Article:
Photo courtesy of Dr. Roger Banner, USU Extension

Common Name(s):

Downy Brome
June Grass

Scientific Name:

Bromus tectorum L.

Scientific Name Synonyms:

None known




Life Span: Winter annual

Origin: Introduced

Season: Cool

Growth Characteristics: A weedy annual grass, 2 inches to 2 feet tall. Has a branched base and is typically rusty-red to purple at maturity. Seeds germinate in the late fall or early spring. Has rapid spring growth, with seeds maturing within 2 months of beginning growth. Reproduces from seeds. An aggressive weed.

Seedhead: Open, drooping, much branched panicle; spikelets contain 5 to 8 florets; glumes and lemmas pubescent or downy; lemmas narrow with awns 5/8 inch long or longer.

Leaves: Pubescent blades and sheaths; blades flat, 1/8 inch to ¼ inch wide; leaves rolled in the bud; ligules 1/16 to 1/8 inch long, membranous, rounded to collar shaped, with long pointed teeth; auricles absent.

Ecological Adaptions:

Cheatgrass is widely adapted. It grows on all exposures and all types of topography from desert valley bottoms to the tops of the highest mountain peaks, 2,500 to 13,000 feet in elevation. It invades heavily grazed rangeland, roadsides, waste places, burned areas, and disturbed sites quickly.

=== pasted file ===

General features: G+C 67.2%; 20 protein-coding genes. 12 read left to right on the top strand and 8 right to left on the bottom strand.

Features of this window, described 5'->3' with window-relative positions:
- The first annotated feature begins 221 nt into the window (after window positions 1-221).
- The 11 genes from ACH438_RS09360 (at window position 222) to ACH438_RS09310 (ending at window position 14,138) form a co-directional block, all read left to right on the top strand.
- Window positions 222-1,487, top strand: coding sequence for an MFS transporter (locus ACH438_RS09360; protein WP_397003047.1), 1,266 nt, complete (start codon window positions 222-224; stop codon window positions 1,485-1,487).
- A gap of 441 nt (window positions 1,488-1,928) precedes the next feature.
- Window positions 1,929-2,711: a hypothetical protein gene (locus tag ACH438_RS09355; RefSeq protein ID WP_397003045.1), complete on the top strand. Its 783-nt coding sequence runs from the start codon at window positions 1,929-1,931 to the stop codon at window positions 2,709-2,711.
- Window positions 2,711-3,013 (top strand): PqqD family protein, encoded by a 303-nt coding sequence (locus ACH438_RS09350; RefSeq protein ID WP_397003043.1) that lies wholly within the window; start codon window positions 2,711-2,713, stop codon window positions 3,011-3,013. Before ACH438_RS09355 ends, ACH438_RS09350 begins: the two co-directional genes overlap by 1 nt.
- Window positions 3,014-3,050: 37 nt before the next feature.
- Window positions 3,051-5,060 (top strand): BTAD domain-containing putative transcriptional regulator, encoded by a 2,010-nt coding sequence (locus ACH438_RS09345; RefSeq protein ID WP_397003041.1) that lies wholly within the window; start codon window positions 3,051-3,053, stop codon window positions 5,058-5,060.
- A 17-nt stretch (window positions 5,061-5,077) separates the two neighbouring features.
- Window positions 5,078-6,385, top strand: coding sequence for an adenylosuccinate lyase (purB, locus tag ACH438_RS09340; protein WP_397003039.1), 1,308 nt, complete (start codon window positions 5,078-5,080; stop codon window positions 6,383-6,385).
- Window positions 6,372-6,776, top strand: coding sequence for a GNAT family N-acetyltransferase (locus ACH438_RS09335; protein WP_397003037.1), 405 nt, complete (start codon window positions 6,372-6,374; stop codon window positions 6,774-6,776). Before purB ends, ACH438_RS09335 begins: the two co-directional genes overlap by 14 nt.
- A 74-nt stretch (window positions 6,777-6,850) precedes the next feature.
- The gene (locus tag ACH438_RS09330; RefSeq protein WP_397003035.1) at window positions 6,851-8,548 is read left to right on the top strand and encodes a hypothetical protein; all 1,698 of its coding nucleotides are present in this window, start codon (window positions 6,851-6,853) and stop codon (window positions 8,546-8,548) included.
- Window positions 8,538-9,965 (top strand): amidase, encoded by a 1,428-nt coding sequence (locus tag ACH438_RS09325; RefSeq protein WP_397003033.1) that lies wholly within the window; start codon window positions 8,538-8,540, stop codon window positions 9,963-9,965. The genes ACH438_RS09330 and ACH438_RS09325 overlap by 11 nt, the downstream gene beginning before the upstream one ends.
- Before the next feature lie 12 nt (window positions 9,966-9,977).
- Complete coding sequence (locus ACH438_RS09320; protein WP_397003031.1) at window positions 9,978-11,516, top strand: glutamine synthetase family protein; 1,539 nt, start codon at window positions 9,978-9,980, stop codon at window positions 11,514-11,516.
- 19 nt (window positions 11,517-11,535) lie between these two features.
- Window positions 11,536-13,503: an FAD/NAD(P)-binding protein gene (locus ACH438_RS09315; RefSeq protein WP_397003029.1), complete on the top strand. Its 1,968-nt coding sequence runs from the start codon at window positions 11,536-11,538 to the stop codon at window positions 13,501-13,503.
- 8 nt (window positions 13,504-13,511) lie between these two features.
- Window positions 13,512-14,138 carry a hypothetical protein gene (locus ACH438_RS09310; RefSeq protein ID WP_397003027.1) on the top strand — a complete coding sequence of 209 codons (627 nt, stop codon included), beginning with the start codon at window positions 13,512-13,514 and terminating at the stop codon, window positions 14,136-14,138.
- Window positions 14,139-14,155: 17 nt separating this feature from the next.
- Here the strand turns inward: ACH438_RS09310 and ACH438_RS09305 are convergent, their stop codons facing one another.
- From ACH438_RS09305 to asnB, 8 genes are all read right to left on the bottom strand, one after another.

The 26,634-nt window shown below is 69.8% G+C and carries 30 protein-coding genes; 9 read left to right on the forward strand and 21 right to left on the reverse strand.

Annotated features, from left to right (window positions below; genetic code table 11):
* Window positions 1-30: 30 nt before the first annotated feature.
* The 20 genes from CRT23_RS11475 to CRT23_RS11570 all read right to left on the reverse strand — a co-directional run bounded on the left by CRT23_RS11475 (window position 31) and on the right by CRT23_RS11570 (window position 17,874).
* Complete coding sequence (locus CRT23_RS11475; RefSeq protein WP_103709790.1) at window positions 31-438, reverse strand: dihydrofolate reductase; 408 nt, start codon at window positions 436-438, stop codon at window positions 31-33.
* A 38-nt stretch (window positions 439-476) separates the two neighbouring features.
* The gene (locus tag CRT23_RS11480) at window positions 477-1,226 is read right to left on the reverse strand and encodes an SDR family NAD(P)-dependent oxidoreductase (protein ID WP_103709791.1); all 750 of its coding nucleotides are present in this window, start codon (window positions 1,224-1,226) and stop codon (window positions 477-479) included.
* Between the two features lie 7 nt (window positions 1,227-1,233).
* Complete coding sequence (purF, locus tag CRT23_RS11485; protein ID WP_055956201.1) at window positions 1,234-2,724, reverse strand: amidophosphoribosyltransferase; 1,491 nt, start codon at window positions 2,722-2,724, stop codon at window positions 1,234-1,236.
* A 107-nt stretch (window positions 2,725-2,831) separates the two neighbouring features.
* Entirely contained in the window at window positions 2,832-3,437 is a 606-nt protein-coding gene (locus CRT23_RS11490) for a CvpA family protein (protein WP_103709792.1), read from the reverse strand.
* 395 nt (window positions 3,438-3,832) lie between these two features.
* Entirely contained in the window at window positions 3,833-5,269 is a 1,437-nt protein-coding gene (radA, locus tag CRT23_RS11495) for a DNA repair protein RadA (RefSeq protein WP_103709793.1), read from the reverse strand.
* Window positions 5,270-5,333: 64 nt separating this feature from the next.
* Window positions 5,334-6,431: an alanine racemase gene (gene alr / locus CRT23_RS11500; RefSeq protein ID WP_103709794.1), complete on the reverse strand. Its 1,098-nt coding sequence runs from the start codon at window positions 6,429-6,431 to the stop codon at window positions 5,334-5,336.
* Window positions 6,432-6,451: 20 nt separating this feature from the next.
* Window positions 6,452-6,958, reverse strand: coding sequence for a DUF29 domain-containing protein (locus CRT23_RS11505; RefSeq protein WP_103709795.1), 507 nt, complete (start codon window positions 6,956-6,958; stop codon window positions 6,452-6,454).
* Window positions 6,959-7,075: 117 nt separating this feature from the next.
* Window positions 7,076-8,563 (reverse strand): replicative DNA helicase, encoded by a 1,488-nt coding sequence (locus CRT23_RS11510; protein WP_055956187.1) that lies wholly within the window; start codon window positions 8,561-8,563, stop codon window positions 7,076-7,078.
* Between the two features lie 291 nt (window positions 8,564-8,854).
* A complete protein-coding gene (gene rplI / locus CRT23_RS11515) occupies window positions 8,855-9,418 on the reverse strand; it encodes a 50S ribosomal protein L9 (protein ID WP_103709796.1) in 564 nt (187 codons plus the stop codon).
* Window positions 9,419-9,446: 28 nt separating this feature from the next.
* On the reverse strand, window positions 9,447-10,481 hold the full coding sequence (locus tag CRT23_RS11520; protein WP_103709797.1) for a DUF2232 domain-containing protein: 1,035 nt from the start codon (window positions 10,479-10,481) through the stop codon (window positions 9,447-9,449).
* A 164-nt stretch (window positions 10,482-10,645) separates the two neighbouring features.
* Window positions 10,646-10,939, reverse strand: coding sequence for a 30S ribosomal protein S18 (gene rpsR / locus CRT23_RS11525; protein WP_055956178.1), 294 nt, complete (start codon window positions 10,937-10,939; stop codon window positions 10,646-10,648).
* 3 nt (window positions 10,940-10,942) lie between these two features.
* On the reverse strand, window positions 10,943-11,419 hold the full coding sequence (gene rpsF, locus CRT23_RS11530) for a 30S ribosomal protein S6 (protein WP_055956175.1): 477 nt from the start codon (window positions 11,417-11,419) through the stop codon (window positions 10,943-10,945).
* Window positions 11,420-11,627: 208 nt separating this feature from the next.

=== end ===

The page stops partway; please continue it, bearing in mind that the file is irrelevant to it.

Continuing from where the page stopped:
Soils: It is adapted to all kind of soils except the extremely wet or extremely saline alkali and thrives where there is only weak competition from perennial native or introduced plants.

Associated Species: Cheatgrass is an invader plant in all Utah range sites, and is therefore associated with hundreds of other plant species.

Uses and Management:

Forage quality and yields vary drastically. It has a very short growing period during which the forage varies from poor to fair. It is fair to good for livestock before the inflorescence emerges, then has little value, except for watershed protection. Seedheads have awns that may injure eyes and mouth of grazing animals and contaminate fleece. Deer and pronghorn graze it in the spring while it is actively growing. It furnishes some food for upland birds and rodents. Chukars as well as partridges are uniquely adapted to cheatgrass infested range where it provides food and cover. Canada geese also use it heavily for feed in the fall immediately after it germinates. Seed is also used by mourning dove and other upland game birds.

Management should be aimed at replacing cheatgrass with a perennial plant cover. This involves releasing grazing pressure during the flower and seed formation stages of the desirable plants. Fire return intervals should also be lengthened to help perennial vegetation recover. The best management has been to ensure perennial herbaceous plants are managed to dominate the site. Avoid burns, especially in the spring and summer periods, when explosive cheatgrass fires are most dangerous to life and property and injurious to the perennial plants.